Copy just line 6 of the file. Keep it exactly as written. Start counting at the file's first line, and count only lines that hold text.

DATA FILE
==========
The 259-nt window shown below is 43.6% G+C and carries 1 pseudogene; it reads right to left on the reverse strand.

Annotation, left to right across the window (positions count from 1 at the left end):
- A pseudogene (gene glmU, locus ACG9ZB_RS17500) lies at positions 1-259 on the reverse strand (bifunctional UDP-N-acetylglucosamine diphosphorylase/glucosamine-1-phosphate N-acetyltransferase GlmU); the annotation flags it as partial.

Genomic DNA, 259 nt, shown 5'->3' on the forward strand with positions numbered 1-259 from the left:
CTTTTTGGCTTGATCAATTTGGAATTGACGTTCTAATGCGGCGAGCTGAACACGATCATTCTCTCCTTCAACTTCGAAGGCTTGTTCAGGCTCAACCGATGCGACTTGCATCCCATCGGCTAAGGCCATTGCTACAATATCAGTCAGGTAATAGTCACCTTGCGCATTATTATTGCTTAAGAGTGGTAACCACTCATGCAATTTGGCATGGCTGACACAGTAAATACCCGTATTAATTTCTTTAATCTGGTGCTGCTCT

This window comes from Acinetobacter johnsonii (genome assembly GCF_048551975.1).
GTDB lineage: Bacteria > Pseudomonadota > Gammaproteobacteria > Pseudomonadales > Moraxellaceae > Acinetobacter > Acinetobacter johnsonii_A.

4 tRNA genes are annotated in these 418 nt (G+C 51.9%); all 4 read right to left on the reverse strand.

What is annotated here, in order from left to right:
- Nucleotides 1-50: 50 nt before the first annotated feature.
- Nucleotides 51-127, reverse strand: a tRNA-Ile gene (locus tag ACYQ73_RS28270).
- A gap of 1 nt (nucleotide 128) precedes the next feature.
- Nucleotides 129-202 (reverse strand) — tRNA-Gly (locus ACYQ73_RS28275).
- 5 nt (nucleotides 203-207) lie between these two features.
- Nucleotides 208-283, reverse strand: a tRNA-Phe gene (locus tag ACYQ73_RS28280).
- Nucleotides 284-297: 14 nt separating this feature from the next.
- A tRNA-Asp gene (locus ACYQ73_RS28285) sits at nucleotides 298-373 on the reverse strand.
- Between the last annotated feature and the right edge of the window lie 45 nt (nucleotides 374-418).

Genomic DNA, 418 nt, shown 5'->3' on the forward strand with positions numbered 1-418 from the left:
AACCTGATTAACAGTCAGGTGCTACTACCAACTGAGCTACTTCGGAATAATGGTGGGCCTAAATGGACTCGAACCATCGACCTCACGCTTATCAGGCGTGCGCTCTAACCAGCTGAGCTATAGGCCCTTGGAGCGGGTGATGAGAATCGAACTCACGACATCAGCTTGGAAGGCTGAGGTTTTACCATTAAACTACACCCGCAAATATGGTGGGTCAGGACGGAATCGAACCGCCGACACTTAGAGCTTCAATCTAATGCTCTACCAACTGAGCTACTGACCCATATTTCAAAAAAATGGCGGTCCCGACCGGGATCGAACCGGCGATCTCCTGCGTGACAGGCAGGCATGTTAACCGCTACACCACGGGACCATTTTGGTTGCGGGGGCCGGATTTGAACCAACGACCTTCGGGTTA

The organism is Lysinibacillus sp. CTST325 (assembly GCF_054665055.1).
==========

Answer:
This window comes from Acinetobacter johnsonii (genome assembly GCF_048551975.1).